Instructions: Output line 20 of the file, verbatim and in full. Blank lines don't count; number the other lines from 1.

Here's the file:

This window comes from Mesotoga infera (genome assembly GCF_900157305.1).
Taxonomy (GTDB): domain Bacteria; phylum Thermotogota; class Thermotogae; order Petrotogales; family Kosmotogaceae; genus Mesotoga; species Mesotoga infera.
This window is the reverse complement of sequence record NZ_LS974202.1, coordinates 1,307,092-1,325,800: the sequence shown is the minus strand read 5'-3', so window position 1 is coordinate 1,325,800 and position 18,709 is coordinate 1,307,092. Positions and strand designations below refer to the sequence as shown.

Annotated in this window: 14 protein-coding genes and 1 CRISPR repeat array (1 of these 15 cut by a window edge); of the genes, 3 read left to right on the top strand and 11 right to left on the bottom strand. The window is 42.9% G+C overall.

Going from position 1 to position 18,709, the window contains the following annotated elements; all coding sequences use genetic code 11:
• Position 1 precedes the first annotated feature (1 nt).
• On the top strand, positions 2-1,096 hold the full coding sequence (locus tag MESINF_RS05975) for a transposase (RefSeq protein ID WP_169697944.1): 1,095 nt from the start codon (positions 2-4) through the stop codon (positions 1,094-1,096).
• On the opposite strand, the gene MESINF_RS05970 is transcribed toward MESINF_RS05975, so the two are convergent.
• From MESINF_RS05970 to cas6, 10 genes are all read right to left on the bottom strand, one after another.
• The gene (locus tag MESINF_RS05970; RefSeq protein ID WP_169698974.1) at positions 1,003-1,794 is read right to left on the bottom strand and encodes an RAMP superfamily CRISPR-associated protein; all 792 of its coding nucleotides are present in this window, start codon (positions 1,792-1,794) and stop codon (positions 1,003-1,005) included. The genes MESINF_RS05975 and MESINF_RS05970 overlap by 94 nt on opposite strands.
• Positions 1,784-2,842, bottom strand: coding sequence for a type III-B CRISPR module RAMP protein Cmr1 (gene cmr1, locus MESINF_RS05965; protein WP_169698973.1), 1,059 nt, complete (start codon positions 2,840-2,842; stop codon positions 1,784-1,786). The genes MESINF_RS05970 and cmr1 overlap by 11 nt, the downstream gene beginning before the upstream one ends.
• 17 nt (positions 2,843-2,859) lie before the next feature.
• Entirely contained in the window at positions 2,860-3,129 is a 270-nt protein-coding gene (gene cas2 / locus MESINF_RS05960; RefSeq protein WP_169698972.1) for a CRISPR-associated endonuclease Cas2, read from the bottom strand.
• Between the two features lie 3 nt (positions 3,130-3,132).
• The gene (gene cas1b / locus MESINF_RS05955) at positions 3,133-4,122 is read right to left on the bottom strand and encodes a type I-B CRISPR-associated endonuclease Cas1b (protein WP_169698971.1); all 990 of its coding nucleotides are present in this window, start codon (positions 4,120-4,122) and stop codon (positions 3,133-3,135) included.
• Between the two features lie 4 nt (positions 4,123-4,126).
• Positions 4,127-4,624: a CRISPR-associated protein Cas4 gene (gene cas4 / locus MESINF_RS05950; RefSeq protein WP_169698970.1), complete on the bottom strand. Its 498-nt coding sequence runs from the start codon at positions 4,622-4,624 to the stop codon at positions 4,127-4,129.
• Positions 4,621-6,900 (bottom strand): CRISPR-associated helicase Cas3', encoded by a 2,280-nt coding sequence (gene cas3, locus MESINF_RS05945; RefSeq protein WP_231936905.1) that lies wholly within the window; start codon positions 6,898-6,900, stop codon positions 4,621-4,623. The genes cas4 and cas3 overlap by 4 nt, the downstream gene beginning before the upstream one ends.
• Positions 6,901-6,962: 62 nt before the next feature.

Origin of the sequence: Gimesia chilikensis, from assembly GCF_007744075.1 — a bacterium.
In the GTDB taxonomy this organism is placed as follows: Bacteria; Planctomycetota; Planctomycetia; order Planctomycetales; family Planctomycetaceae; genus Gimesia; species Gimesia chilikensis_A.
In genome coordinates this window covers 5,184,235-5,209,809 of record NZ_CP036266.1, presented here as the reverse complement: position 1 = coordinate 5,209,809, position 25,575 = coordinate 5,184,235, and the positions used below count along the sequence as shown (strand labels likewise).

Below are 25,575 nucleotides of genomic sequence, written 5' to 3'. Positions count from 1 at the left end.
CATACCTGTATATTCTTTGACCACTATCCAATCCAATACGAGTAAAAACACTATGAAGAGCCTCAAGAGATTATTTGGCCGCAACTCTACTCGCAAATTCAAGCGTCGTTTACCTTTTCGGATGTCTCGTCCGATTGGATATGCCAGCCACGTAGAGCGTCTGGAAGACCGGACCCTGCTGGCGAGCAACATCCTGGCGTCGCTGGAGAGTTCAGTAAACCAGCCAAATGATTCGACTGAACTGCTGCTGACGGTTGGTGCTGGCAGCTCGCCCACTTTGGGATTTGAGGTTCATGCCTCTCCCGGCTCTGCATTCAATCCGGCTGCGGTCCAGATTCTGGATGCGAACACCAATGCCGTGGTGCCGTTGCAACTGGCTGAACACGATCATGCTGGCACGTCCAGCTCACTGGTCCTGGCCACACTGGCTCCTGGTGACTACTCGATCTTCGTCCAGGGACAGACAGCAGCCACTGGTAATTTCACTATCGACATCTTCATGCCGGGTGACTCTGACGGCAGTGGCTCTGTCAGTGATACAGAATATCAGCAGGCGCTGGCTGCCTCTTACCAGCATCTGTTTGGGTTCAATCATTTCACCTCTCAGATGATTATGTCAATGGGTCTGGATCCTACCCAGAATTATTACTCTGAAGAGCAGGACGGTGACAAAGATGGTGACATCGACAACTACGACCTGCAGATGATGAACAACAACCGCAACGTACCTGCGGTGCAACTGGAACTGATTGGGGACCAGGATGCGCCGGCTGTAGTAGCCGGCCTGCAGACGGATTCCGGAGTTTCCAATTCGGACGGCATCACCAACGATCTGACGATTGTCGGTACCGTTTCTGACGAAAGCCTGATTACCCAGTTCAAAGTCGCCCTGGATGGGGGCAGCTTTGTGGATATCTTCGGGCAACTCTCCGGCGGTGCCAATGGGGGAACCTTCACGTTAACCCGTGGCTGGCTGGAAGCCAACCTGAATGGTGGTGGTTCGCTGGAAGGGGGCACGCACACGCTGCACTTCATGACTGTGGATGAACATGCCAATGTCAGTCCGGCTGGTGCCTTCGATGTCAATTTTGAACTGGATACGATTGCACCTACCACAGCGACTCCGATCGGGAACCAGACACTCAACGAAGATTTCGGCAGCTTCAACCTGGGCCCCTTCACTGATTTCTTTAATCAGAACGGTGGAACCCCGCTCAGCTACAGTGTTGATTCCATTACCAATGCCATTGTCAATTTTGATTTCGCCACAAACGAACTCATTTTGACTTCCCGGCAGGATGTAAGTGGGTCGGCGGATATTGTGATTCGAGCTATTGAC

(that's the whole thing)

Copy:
Origin of the sequence: Gimesia chilikensis, from assembly GCF_007744075.1 — a bacterium.